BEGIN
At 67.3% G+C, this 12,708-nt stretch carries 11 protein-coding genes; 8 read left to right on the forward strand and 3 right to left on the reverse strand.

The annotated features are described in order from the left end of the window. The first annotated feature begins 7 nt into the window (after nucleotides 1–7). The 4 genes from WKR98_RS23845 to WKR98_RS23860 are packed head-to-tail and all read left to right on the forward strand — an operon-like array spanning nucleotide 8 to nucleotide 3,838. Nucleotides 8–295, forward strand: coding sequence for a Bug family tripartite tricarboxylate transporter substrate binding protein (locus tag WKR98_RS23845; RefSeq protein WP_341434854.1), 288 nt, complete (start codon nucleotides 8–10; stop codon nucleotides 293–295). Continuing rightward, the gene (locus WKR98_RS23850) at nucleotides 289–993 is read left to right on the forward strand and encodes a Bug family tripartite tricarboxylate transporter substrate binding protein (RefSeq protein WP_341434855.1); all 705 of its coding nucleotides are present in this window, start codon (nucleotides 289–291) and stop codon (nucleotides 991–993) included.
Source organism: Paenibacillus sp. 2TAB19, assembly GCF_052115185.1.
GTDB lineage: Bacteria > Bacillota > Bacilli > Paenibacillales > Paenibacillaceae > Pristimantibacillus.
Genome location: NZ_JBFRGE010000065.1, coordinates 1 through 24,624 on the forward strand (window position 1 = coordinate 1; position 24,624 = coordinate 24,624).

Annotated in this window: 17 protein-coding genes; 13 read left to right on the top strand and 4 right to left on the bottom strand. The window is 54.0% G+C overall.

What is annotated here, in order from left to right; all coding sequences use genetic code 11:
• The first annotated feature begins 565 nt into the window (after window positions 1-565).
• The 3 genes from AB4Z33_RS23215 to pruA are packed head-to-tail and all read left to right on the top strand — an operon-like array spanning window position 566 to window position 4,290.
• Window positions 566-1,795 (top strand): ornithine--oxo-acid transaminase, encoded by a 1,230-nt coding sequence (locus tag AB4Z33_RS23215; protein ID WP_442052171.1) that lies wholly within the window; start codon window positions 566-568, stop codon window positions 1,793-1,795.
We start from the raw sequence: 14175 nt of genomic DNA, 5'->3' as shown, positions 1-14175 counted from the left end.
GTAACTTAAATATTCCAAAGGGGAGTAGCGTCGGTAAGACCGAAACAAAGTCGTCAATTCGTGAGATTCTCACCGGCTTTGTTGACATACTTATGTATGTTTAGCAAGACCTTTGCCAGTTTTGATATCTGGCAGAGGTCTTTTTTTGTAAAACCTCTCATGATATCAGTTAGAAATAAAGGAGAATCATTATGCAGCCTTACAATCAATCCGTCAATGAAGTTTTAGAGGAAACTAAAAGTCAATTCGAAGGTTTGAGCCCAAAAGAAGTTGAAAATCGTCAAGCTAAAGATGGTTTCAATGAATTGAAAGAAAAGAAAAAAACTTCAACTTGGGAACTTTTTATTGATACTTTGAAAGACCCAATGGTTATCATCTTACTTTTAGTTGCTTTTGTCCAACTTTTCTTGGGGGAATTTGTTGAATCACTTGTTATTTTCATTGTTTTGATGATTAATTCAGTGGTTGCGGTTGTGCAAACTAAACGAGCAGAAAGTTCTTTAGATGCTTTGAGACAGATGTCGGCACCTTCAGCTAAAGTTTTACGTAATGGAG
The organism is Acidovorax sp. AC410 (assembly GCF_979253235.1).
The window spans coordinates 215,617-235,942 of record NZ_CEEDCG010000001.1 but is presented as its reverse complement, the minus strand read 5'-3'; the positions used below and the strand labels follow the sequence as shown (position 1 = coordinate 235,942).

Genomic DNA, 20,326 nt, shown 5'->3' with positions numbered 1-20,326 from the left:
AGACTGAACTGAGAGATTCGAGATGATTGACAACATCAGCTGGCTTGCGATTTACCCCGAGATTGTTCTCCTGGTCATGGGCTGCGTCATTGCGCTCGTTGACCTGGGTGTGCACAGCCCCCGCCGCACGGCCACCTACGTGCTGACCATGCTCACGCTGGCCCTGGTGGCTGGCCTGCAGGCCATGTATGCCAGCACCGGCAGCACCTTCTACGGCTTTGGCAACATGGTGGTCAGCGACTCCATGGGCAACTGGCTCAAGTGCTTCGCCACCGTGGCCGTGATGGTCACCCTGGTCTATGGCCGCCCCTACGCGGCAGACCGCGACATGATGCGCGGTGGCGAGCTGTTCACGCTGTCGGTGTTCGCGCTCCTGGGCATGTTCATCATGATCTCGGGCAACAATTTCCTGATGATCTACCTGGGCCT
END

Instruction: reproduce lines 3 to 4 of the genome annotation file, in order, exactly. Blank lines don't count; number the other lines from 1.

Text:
Source organism: Paenibacillus sp. 2TAB19, assembly GCF_052115185.1.
GTDB lineage: Bacteria > Bacillota > Bacilli > Paenibacillales > Paenibacillaceae > Pristimantibacillus.